Etymology also makes for great made up words like sanguage. A well-written etymology will lend credibility to the most stupid theories; and a good pseudoetymology is a joy to the heart.
Another thing etymologies are good for is explaining ununderstandable grammar rules, like irregular past tenses and participles in English, or bizarre pluralization rules in French.

I will now digress: my mother, being a university professor of Latin and Greek has a natural obsession for etymologies, and the rest of the family happily shares it.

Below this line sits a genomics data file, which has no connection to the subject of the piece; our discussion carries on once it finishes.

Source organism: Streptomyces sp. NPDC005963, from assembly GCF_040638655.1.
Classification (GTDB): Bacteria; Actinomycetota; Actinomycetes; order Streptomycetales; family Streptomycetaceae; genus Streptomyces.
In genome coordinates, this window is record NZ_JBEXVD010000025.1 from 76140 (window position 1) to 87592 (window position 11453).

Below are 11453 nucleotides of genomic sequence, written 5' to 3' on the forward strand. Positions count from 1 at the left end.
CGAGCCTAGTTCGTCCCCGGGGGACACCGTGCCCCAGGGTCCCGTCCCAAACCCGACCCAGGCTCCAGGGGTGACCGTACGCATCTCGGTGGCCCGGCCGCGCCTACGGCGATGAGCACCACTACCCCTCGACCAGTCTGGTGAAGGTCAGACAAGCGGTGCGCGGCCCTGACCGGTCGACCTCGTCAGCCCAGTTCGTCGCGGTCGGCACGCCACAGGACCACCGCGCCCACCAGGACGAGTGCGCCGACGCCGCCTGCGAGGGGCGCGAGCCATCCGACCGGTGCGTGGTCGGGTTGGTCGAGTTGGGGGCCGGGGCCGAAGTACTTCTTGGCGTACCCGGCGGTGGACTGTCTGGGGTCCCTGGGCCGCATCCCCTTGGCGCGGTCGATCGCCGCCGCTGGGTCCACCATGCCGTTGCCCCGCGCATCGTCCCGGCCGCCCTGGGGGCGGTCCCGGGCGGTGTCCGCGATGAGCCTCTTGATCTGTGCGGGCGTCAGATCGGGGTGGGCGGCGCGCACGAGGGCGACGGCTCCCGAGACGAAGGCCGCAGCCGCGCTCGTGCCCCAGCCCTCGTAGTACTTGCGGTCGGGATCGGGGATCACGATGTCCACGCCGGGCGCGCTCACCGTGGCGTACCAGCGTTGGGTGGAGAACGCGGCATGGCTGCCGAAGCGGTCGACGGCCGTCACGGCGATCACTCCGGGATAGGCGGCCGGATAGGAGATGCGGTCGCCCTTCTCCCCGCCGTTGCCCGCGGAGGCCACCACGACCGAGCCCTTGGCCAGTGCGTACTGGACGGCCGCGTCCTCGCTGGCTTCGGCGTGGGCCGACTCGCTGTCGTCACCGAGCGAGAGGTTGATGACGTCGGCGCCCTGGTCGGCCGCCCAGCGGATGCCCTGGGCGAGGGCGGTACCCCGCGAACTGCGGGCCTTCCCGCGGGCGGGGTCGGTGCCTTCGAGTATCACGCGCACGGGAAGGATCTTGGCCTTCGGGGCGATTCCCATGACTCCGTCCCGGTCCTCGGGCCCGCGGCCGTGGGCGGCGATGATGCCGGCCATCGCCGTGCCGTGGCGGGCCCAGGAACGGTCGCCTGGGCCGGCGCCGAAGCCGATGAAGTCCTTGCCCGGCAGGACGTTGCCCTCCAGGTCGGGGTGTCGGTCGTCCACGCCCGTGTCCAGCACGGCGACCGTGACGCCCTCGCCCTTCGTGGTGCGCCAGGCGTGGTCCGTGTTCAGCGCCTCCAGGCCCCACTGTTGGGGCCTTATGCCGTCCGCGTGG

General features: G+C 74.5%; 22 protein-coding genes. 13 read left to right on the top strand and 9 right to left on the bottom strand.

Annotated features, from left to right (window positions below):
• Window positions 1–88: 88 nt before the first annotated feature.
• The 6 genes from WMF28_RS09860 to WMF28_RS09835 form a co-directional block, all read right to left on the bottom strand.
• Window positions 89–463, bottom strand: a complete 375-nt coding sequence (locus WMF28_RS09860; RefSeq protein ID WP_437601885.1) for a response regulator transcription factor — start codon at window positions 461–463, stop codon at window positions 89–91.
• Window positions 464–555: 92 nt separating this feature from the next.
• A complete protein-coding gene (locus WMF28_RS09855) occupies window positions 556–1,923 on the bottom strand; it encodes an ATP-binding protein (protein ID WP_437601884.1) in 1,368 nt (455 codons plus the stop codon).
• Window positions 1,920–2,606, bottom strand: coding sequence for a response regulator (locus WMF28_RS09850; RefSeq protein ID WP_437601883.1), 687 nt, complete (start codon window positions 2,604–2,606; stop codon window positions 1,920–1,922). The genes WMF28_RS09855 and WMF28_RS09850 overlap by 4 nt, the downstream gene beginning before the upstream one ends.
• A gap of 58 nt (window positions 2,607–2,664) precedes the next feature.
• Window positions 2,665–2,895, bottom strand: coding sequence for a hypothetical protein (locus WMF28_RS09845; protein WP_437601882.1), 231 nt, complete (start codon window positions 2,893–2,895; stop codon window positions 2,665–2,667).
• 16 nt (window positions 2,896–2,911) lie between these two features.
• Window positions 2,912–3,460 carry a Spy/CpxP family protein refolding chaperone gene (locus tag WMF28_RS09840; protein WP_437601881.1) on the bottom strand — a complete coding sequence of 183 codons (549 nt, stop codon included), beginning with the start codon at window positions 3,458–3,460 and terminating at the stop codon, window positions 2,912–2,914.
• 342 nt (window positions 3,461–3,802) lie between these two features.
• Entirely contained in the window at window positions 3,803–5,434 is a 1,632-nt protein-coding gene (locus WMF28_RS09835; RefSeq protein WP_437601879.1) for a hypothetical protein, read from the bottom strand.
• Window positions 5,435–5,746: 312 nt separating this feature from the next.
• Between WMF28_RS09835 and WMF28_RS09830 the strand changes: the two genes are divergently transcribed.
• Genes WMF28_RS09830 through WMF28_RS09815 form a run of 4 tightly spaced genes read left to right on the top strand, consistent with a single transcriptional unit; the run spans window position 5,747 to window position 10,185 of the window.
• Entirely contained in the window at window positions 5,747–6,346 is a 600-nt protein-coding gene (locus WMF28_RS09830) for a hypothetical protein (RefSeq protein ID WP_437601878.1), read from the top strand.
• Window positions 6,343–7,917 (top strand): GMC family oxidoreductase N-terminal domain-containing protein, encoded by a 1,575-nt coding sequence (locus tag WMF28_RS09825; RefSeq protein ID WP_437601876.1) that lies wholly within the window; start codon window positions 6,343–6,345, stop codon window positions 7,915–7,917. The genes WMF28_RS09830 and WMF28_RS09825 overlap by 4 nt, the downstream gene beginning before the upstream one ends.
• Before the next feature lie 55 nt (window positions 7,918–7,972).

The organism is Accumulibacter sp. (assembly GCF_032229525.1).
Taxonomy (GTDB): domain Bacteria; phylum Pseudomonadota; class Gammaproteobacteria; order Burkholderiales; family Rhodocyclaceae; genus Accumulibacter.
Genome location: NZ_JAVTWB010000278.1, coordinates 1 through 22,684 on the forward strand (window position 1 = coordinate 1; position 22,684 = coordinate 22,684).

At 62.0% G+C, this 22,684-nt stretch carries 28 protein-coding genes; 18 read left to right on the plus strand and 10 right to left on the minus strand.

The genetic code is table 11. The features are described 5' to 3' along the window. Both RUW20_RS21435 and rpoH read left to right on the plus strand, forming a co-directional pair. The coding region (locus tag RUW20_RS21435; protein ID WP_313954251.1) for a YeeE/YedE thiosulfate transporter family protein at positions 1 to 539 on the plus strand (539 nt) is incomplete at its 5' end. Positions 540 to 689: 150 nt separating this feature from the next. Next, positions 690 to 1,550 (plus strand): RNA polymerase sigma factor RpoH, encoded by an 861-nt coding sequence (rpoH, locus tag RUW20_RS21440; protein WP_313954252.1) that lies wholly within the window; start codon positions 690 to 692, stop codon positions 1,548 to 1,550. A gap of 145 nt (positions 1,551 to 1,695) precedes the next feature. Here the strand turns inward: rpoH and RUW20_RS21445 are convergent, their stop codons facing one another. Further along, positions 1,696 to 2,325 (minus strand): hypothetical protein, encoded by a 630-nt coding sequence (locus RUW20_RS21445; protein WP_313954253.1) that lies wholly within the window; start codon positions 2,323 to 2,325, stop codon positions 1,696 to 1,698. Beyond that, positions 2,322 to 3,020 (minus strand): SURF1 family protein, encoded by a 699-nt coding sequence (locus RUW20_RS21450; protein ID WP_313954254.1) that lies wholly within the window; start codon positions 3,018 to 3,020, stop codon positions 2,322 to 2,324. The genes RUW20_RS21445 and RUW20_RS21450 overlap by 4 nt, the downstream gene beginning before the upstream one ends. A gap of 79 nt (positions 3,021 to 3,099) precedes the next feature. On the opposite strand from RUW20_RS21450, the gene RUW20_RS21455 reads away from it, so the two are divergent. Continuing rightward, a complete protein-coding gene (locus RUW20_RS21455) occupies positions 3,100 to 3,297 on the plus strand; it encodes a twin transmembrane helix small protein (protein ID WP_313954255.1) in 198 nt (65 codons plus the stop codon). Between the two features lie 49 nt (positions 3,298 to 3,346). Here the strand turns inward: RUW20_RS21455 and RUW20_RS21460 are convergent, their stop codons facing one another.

A constant companion at dinner was a big, slightly greasy, dictionary with word histories, later replaced with a vastly more complete five-volumes etymological dictionary.
The moment I had some money from teaching, I immediately went out and bought a copy of the compact edition of the OED: and therein lies madness.